Denmark
Luc Rinaldi
 Danish School of Media and Journalism Aarhus, Denmark

Nothing makes you feel more at home than watching your Twitter feed go wild in the minutes leading up to Rob Ford’s conflict of-interest decision. That’s how I spent my third day on the other side of the world in Aarhus, Denmark:

glued to a computer screen, awaiting the verdict. Maybe it was the ruling that day, or maybe I’ve just gotten more used to Denmark, but I’ve been clinging to home less everyday.

After all, Denmark is one of the happiest countries on the planet, what with its ubiquitous bike lanes and beautiful architecture. With the way school works here – students get paid to learn – even the Ryerson Students’ Union would be content.

The weather is milder than home, the beer is cheap and the people are kind (even if they smirk every time I say “out”).

School, meanwhile, is the biggest change. Forget working your magic on RAMSS to get two days off a week. The Danish School of Media and Journalism operates more like a high school; I’m in class almost every day for at least five hours. And I’m paired with two dozen international students from all over the world – Korea to Belgium, Lebanon to Sweden – most of whom are as clueless as I am about the Danish language and local bus system.

But being among foreigners is the best place to be in a foreign country.

Because we all began friendless and slightly afraid – and because youth around the world all share a common love for alcohol – we’ve become good friends quickly. We’ve suffered through tough deadlines, painful readings and many morning-afters together.

And with them, I’ve had the chance to be whoever I want to be. Upon my arrival, I was able to start fresh and redefine my identity. That doesn’t mean I’ve hit every party and skipped school, but I did go to a rave that one time and downed some tequila. God, it was awful.

It might be a stretch to say that I’ve “found myself” through all of this, but I have overcome one of my biggest fears: cooking. I’ve lived with my parents my whole life, and can count the number of real meals I’ve cooked on one hand (unless of course TV dinners count). And while I’ve stuck to the holy trinity of pasta, rice and potatoes quite religiously, I’ve avoided the microwave almost entirely so far, thanks to a few cooking lessons courtesy of my girlfriend and YouTube.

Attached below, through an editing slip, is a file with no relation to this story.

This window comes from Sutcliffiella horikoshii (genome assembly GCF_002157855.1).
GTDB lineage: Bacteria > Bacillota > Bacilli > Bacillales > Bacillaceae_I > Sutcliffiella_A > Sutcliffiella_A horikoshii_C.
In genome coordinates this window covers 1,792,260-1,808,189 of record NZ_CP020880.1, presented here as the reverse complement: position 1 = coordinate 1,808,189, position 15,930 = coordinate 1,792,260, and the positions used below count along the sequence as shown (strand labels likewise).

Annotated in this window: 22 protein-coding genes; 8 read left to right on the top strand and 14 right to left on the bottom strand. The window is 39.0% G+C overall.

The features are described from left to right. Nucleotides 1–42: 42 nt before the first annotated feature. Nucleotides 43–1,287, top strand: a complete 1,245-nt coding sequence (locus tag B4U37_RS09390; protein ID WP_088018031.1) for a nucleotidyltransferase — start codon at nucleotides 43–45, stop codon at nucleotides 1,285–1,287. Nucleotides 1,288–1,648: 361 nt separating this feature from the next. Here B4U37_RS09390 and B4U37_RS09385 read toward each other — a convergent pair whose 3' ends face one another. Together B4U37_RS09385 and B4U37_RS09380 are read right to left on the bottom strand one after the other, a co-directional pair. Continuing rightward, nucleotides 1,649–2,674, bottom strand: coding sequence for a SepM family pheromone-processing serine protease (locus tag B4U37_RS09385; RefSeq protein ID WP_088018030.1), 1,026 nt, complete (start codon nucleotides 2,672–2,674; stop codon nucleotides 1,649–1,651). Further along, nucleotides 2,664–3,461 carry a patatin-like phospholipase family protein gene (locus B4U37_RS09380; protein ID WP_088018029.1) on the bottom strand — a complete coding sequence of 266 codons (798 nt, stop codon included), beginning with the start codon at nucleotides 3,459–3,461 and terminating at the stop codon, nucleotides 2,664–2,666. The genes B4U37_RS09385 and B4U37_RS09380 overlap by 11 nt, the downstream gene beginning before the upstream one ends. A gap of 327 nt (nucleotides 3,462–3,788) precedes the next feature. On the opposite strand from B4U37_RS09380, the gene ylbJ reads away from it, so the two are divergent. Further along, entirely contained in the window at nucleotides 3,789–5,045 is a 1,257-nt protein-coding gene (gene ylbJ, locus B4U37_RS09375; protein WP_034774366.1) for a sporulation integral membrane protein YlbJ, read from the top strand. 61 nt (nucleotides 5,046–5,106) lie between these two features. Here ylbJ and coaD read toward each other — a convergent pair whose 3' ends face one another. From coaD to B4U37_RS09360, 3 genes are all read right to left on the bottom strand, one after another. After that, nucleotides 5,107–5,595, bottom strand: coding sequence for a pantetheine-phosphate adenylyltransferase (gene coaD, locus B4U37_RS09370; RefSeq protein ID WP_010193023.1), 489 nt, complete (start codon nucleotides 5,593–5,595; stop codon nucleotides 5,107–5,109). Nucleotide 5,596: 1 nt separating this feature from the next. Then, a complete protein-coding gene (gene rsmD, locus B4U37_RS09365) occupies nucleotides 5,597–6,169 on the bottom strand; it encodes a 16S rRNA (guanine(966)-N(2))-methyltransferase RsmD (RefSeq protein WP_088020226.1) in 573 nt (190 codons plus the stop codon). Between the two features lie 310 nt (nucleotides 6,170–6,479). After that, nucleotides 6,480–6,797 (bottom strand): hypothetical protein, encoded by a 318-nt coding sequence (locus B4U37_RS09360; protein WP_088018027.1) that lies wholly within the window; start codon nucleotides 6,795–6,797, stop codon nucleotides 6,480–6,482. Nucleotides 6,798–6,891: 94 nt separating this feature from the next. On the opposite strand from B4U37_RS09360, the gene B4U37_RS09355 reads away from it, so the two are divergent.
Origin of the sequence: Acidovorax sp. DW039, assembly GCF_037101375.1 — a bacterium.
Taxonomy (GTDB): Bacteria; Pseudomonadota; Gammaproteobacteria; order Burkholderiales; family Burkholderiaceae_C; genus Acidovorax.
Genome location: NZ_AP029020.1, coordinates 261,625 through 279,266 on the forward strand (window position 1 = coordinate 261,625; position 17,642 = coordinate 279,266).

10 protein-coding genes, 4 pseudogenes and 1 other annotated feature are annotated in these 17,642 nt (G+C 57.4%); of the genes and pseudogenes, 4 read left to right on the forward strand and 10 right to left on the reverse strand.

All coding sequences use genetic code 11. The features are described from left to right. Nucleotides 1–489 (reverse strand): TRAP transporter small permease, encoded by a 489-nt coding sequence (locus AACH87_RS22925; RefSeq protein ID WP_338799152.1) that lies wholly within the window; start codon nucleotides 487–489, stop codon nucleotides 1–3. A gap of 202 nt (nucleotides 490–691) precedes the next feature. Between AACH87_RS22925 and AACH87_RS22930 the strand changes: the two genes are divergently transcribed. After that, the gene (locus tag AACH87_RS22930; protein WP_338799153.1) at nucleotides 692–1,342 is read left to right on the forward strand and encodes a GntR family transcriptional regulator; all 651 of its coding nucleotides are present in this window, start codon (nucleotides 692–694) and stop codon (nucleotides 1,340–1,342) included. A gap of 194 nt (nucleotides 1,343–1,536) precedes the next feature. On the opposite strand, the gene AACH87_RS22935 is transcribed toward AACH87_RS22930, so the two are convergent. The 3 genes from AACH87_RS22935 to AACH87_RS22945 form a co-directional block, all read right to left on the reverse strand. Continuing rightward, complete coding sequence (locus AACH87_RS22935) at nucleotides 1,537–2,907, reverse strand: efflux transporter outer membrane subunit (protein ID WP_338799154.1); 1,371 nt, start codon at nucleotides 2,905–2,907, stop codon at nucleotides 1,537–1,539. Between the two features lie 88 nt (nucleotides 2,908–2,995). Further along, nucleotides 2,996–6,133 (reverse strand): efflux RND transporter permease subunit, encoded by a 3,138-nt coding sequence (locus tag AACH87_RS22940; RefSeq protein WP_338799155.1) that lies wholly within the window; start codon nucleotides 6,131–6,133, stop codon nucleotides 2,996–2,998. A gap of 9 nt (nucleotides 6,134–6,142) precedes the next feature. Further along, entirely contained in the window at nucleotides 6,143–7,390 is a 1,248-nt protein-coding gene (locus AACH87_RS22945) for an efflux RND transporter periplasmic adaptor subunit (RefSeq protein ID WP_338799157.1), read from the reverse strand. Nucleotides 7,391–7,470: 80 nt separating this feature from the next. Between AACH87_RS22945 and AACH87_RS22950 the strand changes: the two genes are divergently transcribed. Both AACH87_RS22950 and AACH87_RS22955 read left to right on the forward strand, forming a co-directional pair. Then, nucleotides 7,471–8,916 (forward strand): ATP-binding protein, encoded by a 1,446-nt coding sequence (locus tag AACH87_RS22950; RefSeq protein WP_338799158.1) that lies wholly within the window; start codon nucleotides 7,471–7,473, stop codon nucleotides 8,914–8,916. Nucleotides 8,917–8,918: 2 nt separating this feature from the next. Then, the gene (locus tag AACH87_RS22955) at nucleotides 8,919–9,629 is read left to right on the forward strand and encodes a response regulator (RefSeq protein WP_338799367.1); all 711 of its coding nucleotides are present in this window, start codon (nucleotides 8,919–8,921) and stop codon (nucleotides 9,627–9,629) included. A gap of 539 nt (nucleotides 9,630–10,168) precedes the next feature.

Skype and the occasional email have kept me close to my friends and family, but if there’s one thing I miss, it’s them. Otherwise, I think I’ve been managing without poutine, Timmie’s or hockey. On that note, I hear the Leafs are doing pretty well. Figures: the league is locked out until the day before I leave, and now my home team is on its way to making the playoffs for the first time in almost a decade.

I’d say I’d be upset if they won the Cup before I returned, but, come on people, let’s be real.

Singapore
Carolyn Turgeon
Nanyang Technological University Singapore

After 30 hours of airports, bad in-flight movies and crossing the international date line, my first impression of Singapore was: look at all that freaking foliage.

A bit anti-climactic, but when you’re coming from Toronto and your first taxi cab from the airport has you riding alongside palms and those trees from The Lion King, you’ll be pretty impressed. Just like when you cross most of the city in a half hour and reach the NTU campus (and you’re from Ryerson’s downtown locale), you’ll be thrown by all the trees and plants, the free shuttle service that carts you around campus, and the school buildings which can take environmentally friendly to a whole new level.